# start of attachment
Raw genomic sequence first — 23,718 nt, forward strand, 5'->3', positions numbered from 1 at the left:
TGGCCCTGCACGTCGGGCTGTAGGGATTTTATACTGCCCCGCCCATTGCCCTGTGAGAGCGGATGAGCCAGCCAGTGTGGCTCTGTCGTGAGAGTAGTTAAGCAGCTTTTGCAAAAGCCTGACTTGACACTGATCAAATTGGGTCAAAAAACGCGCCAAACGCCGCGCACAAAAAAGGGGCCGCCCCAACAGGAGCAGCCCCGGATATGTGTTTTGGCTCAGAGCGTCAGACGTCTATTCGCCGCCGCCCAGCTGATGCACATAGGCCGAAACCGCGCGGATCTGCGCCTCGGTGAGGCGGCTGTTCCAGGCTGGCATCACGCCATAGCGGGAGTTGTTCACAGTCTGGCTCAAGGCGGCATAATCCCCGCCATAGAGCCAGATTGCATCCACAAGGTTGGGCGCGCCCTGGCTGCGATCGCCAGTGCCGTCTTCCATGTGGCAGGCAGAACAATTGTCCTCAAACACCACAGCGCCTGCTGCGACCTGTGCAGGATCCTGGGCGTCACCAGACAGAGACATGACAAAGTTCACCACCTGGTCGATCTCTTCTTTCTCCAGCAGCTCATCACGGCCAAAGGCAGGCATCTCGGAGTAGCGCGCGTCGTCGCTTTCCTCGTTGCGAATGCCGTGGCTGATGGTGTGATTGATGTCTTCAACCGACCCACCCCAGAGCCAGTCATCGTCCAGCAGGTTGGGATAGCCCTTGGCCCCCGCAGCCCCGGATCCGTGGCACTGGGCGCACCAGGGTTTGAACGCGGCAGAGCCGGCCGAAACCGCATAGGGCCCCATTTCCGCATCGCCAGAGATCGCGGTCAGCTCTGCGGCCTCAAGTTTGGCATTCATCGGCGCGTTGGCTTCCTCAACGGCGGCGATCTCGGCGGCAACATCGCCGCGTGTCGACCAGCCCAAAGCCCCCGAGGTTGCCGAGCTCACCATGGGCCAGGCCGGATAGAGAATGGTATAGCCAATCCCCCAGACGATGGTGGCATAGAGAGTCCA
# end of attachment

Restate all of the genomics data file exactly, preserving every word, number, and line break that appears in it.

Raw genomic sequence first — 23,718 nt, forward strand, 5'->3', positions numbered from 1 at the left:
TGGCCCTGCACGTCGGGCTGTAGGGATTTTATACTGCCCCGCCCATTGCCCTGTGAGAGCGGATGAGCCAGCCAGTGTGGCTCTGTCGTGAGAGTAGTTAAGCAGCTTTTGCAAAAGCCTGACTTGACACTGATCAAATTGGGTCAAAAAACGCGCCAAACGCCGCGCACAAAAAAGGGGCCGCCCCAACAGGAGCAGCCCCGGATATGTGTTTTGGCTCAGAGCGTCAGACGTCTATTCGCCGCCGCCCAGCTGATGCACATAGGCCGAAACCGCGCGGATCTGCGCCTCGGTGAGGCGGCTGTTCCAGGCTGGCATCACGCCATAGCGGGAGTTGTTCACAGTCTGGCTCAAGGCGGCATAATCCCCGCCATAGAGCCAGATTGCATCCACAAGGTTGGGCGCGCCCTGGCTGCGATCGCCAGTGCCGTCTTCCATGTGGCAGGCAGAACAATTGTCCTCAAACACCACAGCGCCTGCTGCGACCTGTGCAGGATCCTGGGCGTCACCAGACAGAGACATGACAAAGTTCACCACCTGGTCGATCTCTTCTTTCTCCAGCAGCTCATCACGGCCAAAGGCAGGCATCTCGGAGTAGCGCGCGTCGTCGCTTTCCTCGTTGCGAATGCCGTGGCTGATGGTGTGATTGATGTCTTCAACCGACCCACCCCAGAGCCAGTCATCGTCCAGCAGGTTGGGATAGCCCTTGGCCCCCGCAGCCCCGGATCCGTGGCACTGGGCGCACCAGGGTTTGAACGCGGCAGAGCCGGCCGAAACCGCATAGGGCCCCATTTCCGCATCGCCAGAGATCGCGGTCAGCTCTGCGGCCTCAAGTTTGGCATTCATCGGCGCGTTGGCTTCCTCAACGGCGGCGATCTCGGCGGCAACATCGCCGCGTGTCGACCAGCCCAAAGCCCCCGAGGTTGCCGAGCTCACCATGGGCCAGGCCGGATAGAGAATGGTATAGCCAATCCCCCAGACGATGGTGGCATAGAGAGTCCA